POWER EDITING AT THE SUMMIT
by Debby Hartke, Contributing Editor
Two things to remember. First, the Alamo. Second, positioning your magazine is essential and a work in progress.
Many of the magazine folks attending the recent Agricultural Publications Summit in San Antonio, Texas, may have strolled past the Alamo. But if they attended magazine consultant John Brady's workshop called "Power Editing: How to Sharpen Your Magazine's Identity in the Competitive Marketplace," they gained useful weapons in the everyday battle for readers.
Brady presented 10 "rules of war," one being: "You live and die by the cover."
There's no difference between consumer and trade publications, according to Brady. Those in the ag publications business should imitate and learn from consumer publications and create cover images that attract and sell.
Communication design consultant Jan White, who presented a day-long session at the Summit titled "How to Catch and Hold the Reader," also stressed the importance of visual impact, saying that readers are viewers first and readers second.
"If they like what they see at first glance, and are caught, then they'll likely read," White says. "What a publication looks like immensely affects its perceived value."
The design of a successful publication, one that readers will commit time to, results from an intellectual partnership between editor and designer, White says.
"Good design is important to smoothly get editorial off the page into the reader's brain," he says. "The function of design is not just visual, but intellectual. It's for making things clear to the mind and to serve as a lubricant for ideas."
To achieve the design that makes readers see why they should care, the editor must decide and communicate to the designer the important point so the designer can accomplish it, White says.
Brady calls the editor the "soul of the editorial machine," responsible for the magazine's "editude." Editude is Brady's term to describe what a publication has when advertisers want to get in because of the audience and the audience wants to read because of the editorial.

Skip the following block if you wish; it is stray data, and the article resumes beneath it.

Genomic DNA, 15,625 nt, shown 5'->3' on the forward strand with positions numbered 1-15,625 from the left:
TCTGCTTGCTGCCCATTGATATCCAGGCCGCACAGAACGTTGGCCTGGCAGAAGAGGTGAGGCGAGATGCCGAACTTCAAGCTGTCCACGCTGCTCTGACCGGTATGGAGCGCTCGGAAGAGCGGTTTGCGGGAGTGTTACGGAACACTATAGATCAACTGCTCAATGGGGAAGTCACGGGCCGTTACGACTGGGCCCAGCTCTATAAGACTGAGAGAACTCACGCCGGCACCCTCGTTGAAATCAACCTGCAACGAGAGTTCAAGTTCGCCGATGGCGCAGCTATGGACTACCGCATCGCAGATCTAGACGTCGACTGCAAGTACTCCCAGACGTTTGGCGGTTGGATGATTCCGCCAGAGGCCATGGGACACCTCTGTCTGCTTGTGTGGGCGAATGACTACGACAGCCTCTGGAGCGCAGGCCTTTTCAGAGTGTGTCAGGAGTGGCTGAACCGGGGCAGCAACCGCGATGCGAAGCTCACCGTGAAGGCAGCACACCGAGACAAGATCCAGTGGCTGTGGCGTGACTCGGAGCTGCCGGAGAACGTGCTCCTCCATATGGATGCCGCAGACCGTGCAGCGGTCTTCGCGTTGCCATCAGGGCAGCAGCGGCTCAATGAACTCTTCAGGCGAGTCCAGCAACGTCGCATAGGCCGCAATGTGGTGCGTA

Brady turns an old axiom around for another of his "rules of war" regarding positioning a magazine. "If it ain't broke, keep on fixing it," he says. "Stay off automatic pilot. Continually rethink your magazine, or in five years you could find yourself in trouble."
More of Brady's "rules" are:
* Strive to be No. 1. Be more like yourself and less like anyone else in the business.
* In the beginning was the word. Advertising came later. The editorial product must be strong before it can attract strong advertising.
* Publishers are often "editorially challenged." They invest in things that help them sell ads, such as reader profile research. What's needed is editorial research. In other words, are the covers working? Is a favorite columnist actually being read?
Democracy does not work in positioning the magazine, but keep the reader in the room with you.
* Positioning means having a perceived editorial attitude. A publication should have a mission statement of 25 words or less. Don't edit for the "inner circle" of long-time readers.
" Keep your friends close; your enemies even closer. Read, examine, dissect the competition's magazines. Learn from them and honor them.
* Maintain your publication as a service, not a product. The customer/reader buys satisfaction, not a product.
* The only constant in publishing is change. If everything you do succeeds, you're not trying hard enough.
Brady describes a great cover story as one that is planned in advance, relevant, timely and thorough. He recommends a 1-2-3 approach in editorially and graphically linking the cover, the table of contents and the cover story itself, with the cover story portrayed consistently in all three locations.
Use the table of contents as a marketing page for the magazine, Brady says. The cover draws the reader in, but the table of contents makes the reader commit.
Brady says cover lines for the articles inside should be more explanatory and tell what the stories are about.
"Cover lines should tell the reader what's going on," he says. "But they can be lyrical and inventive."
Before we leave the Alamo, here's one more of Brady's points to consider on the subject of remembering: "No magazine is remembered for its glorious advertising." AM
Editor's note: The Agricultural Publications Summit is a joint meeting of the American Agricultural Editors' Association, the Agricultural Publishers Association and the Livestock Publications Council. This was the second year the organizations have met together. See page 76 for a summary of the conference.
Debby Hartke is a writer and communications consultant based in St. Louis, Mo.